After Ashoke leaves his son at his new elementary school, Gogol expresses his distress about his “parents want[ing him] to have another name in school” (Lahiri 59). Mrs. Lapidus asks the five year old, “And what about you, Gogol? Do you want to be called by another name?” (Lahiri 59). Upon first glance, one may interpret this moment as progressive. Mrs. Lapidus notices Gogol’s unhappiness and actively creates a dialogue with and acknowledges the opinions of the child. Oftentimes, the requests of a kid are not considered because their parents dictate their actions and beliefs. However, the principal is not necessarily sympathetic to Gogol because of his age, but because of her misunderstanding. Mrs. Lapidus’ question to Gogol follows a lengthy conversation with Ashoke. When dropping Gogol off, the question of his name emerges. Given his multiple names:

Mrs. Lapidus studies the registration form. She has not had to go through this confusion with the other two Indian children… ‘There seems to be some confusion, Mr. Ganguli,’ she says. ‘According to these documents, your son’s legal name is Gogol.’

                            ‘That is correct. But please allow me to explain—’

                            ‘That you want us to call him Nikhil.’

                            ‘That is correct.’

                            Mrs. Lapidus nods. ‘The reason being?’

                            ‘That is our wish.’

                            ‘I’m not sure I follow you, Mr. Ganguli…’ (Lahiri 58).

Thus, the praise once given to Mrs. Lapidus for asking Gogol his preference regarding his name should be reconsidered. Her motivations for gaining Gogol’s insight is because she does not understand his father’s rational. She admits to her “confusion” but is not interested in fully understanding or resolving this misunderstanding (Lahiri 58). Dialogue establishes an opportunity for understanding, considering it allows for clarification by questioning back and forth between participants. However, Mrs. Lapidus does not take up this opportunity. Ashoke explains, “That is our wish” to call his son Nikhil in school instead of Gogol (Lahiri 58). Rather than respecting this “wish,” Mrs. Lapidus refers to the boy as Gogol because doing so is easier than being educated about this Indian custom (Lahiri 58). Ashoke attempts to explain his name preference several times. Nevertheless, Mrs. Lapidus “does not understand a word” (Lahiri 59).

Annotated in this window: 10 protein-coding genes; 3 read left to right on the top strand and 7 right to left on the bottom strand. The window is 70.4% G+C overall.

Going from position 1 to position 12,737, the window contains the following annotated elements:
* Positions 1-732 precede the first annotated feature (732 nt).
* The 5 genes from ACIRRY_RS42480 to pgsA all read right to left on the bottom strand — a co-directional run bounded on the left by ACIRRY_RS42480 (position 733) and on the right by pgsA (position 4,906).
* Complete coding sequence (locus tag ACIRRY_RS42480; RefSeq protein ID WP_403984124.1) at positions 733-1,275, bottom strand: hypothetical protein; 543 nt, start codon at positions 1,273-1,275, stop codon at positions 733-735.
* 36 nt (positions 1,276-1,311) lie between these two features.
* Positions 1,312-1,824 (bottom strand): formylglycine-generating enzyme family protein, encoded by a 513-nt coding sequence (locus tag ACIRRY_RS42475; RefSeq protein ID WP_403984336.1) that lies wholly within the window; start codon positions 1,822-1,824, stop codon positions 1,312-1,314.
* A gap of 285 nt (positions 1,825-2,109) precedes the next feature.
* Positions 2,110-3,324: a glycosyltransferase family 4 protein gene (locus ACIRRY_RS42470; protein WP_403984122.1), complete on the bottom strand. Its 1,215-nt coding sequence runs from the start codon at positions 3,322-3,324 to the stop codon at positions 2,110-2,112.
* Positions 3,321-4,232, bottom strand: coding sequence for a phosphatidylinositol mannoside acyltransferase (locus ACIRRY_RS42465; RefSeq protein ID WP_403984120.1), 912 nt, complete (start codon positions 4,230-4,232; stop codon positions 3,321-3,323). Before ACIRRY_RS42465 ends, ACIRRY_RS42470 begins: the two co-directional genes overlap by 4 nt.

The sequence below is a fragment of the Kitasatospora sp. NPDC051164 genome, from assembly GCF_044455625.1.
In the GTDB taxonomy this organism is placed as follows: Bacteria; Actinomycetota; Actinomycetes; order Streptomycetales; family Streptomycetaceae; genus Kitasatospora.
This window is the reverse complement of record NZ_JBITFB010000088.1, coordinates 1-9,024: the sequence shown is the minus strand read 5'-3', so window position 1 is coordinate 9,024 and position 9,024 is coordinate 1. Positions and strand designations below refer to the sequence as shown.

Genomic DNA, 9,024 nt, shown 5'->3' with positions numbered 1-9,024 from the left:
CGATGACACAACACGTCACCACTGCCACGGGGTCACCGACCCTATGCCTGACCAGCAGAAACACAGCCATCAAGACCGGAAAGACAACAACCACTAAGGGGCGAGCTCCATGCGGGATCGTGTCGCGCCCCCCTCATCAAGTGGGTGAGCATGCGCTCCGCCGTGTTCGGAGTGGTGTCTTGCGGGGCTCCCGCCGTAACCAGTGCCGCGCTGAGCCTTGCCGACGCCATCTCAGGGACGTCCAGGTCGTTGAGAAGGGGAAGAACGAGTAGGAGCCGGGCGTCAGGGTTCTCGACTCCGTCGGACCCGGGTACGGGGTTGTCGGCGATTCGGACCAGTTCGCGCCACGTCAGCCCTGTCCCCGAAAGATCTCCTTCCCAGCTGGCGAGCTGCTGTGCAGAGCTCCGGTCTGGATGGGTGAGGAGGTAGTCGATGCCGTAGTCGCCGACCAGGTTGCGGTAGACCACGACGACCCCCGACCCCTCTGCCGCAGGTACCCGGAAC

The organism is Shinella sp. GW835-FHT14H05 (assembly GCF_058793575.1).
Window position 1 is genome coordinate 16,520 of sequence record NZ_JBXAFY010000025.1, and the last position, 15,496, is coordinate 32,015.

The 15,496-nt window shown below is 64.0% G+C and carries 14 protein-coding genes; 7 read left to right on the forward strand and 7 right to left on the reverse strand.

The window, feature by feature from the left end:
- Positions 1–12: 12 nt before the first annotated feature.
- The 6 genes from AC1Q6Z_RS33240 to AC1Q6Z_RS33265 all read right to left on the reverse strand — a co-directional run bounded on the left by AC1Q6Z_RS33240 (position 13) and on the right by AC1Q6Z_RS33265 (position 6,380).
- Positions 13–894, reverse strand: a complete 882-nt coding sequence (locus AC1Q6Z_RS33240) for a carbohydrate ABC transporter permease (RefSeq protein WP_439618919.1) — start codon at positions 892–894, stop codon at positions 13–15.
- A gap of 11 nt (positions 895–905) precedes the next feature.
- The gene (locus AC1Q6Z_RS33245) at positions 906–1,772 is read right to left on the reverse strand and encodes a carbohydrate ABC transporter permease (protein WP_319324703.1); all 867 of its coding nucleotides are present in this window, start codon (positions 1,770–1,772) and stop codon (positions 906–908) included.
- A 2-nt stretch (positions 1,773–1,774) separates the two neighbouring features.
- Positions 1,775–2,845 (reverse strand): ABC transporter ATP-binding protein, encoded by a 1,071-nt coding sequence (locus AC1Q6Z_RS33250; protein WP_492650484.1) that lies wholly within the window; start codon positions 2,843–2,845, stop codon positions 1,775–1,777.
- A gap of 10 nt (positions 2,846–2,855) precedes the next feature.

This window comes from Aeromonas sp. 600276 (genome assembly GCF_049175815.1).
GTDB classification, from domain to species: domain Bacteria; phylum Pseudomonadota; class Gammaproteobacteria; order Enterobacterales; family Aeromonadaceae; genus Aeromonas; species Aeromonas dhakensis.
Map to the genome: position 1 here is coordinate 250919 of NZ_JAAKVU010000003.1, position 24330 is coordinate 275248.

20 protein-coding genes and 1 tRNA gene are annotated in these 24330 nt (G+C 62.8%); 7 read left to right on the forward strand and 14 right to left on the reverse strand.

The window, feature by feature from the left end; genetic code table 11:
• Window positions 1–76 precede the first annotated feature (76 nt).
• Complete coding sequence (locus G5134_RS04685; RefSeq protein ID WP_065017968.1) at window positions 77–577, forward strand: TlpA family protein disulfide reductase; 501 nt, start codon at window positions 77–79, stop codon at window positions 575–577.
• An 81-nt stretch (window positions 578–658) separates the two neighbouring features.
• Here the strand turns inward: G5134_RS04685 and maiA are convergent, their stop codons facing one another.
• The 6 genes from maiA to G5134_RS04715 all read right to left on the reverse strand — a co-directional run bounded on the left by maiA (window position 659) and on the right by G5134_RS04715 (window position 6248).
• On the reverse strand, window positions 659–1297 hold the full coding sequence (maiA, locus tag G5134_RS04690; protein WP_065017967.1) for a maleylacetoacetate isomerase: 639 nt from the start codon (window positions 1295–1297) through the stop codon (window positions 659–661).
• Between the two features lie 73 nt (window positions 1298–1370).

Therefore, this conversation becomes a problem because it “others” Ashoke and Ashima. Mrs. Lapidus asks Gogol his preference because he is more American than his parents. She is able to easily comprehend Gogol’s wishes because they are similar to her own. Gogol grew up with only one name, a custom traditionally American. This becomes a problem of intolerance. Mrs. Lapidus would rather practice methods of her convenience instead of educating herself about beliefs different from her own but that are incredibly important to Ashoke and Ashima. Because their “wish” was not respected, upon the birth of their daughter, Ashoke and Ashima have “learned their lesson after Gogol. They’ve learned that schools in America will ignore parents’ instructions and register a child under his pet name” (Lahiri 58, 61). The parents are forced to shift their beliefs in order to fit into a school system and nation different from their home.

Form to fill out with name

Avoidance over education often takes precedence when confusion occurs. It is ironic that Mrs. Lapidus, a principal of a school, would rather ignore the requests of Indian parents than educate herself about their culture and customs. This gives more power to a child than adults because it is easier to go along with the established norm instead of taking time to learn about a new situation. As a result, Ashoke and Ashima are othered because they are not Americans. Beyond that, they are also othered from other Indians considering, Mrs. Lapidus “has not had to go through this confusion with the other two Indian children” (Lahiri 58). This mindset creates categories for discrimination. Mrs. Lapidus struggles to comprehend the different categories the Bengali culture associates with names; yet, she does not hesitate to place Ashoke and Ashima into Americanized boxes. B5.

Works Cited

Lahiri, Jhumpa. The Namesake. Mariner Books, 2003.

 

The Trap of Challenging Expectations of Writing “Ethnic Literature” in “Love and Honor” by Nam Le

“Write what you know / so they say, all I know is I don’t know what to write / or the right way to write it,” is a lyric from the musical, Newsies; but, this mantra could apply just as well to Nam Le’s dilemma in his short story, “Love and Honor.” Daniel Y. Kim and Viet Thanh Nguyen state in their book chapter, “The Literature of the Korean and Vietnam Wars,” that “the Korean War (1950-1953) and the Vietnam War (1960-1975) serve as dominant themes of much Korean American and Vietnamese American writing” (Kim and Nguyen 59). As a Vietnamese Australian, writing about the Vietnam War should be easy for Le, right? However, Le challenges this common theme by presenting the difficulty attached to writing “ethnic literature” (Le 9).

Crumpled paper and a typewriter.